The last time I was in my hometown of Omaha, Nebraska, I was sitting with my brother Kelly and two friends, Jen and Patrick. I was telling them about why I left the Navy. The actual story is a bit involved and so I’ll save that for another post, but the main reason was:
I was angry because I was supposed to go to Germany to learn how to do offensive driving, and my choices were taken away by nincompoops.
I went from the Command and Control Center at the Joint Cruise Missile Project in D.C. to being armed to the teeth, chasing around in caravans guarding the 6th Fleet General and Lee Greenwood (and entourage). I’d be packing my .38, a PR-24, and either a shotgun or an M-14. NOT on automatic.
This wasn’t all the time. Or even most of the time. Sometimes I’d be directing traffic or pretending to follow suspected homosexuals around. “Karin’s following us again…. HEY KARIN! See you at the club later!”
Either way, there was enough excitement for me to look forward to going to Germany and learn how to drive like an action movie stunt woman.
So, there I was, at The Office bar in Omaha, crying in my beer, if I had been drinking beer, about how I felt like I was pushed out of the Navy.
Then, Jen said to me, “You might have ended up dead.”
Ending Up Dead
“Maybe.” I said, and nothing else.
But it stuck with me. I never even thought about ending up dead when I was crouched in the passenger seat of the first car, ready to fling myself across the driver with my shotgun if we saw a threat. It’s a cliché you hear in the movies all the time. “It’s the job.”
It IS the job. When you join the military, you join for life. Even if you get out, they can call you back. You give up your privacy. You are a part of what you truly hope is a higher calling.
People don’t always come back. When you’re forced to go, like in a draft, that’s a tragedy. When you march into the recruitment office and sign up willingly, it’s something that’s understood, and that’s accepted.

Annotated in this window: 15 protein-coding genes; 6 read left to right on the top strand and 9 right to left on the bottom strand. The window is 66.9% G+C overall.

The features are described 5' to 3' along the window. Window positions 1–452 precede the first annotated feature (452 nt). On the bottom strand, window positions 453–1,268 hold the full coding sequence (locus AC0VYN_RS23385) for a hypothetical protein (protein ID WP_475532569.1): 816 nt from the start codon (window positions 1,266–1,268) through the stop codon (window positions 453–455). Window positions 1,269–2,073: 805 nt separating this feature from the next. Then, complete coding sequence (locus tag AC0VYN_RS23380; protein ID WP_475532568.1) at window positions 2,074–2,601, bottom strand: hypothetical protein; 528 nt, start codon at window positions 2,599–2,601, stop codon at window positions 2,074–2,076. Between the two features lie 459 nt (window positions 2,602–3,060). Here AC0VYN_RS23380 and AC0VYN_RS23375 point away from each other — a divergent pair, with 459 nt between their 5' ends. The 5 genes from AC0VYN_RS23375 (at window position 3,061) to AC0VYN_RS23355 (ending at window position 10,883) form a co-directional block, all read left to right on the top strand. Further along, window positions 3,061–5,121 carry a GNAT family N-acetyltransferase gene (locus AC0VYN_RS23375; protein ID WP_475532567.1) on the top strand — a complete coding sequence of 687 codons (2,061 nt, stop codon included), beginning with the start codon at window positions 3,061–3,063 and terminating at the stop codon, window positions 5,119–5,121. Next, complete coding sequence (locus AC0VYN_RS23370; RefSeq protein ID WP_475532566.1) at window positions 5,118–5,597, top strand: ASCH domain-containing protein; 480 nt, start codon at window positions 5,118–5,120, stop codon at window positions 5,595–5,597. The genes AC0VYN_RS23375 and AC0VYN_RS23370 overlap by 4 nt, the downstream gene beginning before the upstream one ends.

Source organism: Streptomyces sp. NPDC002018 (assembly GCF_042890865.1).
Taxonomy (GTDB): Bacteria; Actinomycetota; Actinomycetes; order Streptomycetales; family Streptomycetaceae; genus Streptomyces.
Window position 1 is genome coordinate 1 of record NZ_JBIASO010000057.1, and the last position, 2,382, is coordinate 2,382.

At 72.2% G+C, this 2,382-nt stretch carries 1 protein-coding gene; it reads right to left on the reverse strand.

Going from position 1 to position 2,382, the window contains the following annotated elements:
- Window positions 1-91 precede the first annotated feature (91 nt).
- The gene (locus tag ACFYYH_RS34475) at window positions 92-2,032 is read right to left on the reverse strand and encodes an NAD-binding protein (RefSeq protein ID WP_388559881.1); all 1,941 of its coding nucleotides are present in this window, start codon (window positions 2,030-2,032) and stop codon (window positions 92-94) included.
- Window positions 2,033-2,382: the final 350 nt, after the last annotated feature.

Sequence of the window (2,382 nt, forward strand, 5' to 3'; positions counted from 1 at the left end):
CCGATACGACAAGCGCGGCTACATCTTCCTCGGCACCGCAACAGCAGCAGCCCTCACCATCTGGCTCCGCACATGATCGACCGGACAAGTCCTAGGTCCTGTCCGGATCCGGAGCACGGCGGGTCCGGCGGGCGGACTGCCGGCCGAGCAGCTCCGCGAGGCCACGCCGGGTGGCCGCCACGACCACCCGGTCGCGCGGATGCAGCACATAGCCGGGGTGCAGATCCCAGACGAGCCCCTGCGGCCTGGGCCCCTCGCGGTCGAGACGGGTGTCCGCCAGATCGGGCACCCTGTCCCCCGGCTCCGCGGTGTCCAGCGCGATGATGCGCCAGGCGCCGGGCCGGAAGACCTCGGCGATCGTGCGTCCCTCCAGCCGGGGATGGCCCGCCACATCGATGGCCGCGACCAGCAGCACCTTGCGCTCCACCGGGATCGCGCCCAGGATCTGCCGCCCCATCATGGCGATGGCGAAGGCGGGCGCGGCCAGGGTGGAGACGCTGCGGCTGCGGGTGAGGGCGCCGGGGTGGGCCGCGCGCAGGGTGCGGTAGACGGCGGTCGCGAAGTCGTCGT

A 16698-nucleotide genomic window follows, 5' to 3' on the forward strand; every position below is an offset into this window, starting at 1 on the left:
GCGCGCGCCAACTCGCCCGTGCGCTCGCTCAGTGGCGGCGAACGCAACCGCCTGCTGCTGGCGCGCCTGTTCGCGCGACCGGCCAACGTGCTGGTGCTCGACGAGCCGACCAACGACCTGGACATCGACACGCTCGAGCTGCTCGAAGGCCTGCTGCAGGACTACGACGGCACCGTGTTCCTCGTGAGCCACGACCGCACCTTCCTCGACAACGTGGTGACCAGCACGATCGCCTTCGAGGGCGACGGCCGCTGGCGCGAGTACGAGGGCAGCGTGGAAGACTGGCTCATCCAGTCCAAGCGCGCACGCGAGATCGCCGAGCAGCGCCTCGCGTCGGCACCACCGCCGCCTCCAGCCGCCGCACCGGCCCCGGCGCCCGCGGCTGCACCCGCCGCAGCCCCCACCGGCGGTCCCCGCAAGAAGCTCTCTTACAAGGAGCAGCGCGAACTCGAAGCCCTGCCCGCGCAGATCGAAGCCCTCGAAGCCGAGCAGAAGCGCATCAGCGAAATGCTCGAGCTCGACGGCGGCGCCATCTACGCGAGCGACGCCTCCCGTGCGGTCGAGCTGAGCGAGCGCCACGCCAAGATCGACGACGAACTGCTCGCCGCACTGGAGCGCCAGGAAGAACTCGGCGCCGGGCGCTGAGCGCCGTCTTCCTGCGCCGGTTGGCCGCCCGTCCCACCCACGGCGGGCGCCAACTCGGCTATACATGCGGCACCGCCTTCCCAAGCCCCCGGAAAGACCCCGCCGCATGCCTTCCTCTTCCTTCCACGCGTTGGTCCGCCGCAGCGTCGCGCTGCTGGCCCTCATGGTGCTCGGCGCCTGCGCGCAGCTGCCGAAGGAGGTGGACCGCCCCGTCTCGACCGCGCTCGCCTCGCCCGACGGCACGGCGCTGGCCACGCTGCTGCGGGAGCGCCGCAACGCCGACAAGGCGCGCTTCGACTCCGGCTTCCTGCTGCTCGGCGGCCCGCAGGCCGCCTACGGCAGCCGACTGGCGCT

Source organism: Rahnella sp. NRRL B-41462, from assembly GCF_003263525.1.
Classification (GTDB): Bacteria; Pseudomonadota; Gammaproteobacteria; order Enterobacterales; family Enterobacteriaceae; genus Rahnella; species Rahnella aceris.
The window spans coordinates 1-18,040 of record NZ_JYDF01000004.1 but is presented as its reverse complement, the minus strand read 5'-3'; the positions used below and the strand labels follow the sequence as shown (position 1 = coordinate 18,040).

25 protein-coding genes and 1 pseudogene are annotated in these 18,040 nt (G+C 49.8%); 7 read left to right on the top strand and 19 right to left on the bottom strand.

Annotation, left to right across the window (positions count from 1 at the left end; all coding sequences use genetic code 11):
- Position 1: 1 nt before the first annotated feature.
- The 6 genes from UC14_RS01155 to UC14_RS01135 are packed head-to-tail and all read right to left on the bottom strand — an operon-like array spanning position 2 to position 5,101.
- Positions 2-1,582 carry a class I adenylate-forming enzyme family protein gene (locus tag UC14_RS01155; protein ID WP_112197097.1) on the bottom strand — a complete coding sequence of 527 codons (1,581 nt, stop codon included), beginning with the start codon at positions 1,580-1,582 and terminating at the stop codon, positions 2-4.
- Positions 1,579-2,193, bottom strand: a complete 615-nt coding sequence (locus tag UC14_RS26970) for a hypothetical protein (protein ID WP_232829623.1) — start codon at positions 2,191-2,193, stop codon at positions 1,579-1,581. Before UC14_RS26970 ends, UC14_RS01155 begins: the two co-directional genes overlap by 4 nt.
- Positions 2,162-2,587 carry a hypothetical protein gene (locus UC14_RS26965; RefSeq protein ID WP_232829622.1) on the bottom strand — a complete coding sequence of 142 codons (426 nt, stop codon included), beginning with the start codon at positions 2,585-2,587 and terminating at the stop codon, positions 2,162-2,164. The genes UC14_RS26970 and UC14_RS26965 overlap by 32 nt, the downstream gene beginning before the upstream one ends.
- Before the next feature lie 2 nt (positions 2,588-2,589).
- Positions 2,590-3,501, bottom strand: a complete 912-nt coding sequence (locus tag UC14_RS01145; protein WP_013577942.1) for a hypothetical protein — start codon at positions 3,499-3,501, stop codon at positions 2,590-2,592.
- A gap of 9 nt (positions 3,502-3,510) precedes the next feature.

Not everyone gets processed out nicely in Philadelphia, like I did.
The truth is, the things I did were not very exciting. Yes, I suppose that someone who was never in the military might feel a little queasy about what I’ve just said. And yet, mine were tame. So many others had more exciting experiences, both good and bad.
“You might have ended up dead.”
Maybe that was the expectation
It really niggled my noodle. Was that really what I expected? What did I think would happened when I made the choice to join Security at Sigonella? And I did choose it. I wanted it. It was close to Libya (and Gaddafi), and I was feeling gung ho.
Then, on my favorite Pandora station, Mondo Bongo, I heard a song from Elliot Moss called “99”.
“Hide all the keys, and seal our windows, ‘Cause I’m going to war Don’t hold your breath waiting for me ‘Cause I may never come home”
Here’s the video. I’m going to be one of those annoying people who make you watch a video, knowing that you probably won’t get the same thing out of it as I do.
Did you watch it? Go watch it! I’ll wait..
I listened to that song many times. It brought tears to my eyes, but in a good way. A grieving way. I watched the video and I’m certain that Elliot Moss would be astounded why I grieved. It’s clear in his video what he’s grieving. He’s grieving the loss of the one who went to war.
When I joined the Navy in 1983, I was untethered. Even though my grandparents had taken me in for the past two years, too much had already happened to me, and by me, in my life. I was doing drugs and taking advantage of the random man who crossed my path. I had no ambition, no plans, and I couldn’t conceive of an actual future for myself.
People from my past have told me they expected me to be dead by 30. They tell me they’re proud of me. I’m still not sure why they think I needed to know that my life was dismissed when I was young.
So, I joined the Navy. The Navy gave me structure. It taught me my own power. I became intimate with my true strengths and weaknesses. I grew up in the Navy. I had purpose.
JCMP, or the Joint Cruise Missile Project, gave me status. I didn’t see it then, but it was the truth. I was supposed to go the officer route. I had quite a few conversations with base commanders about going to college and then becoming an officer. I never did anything about it. I never followed up. I tuned it out.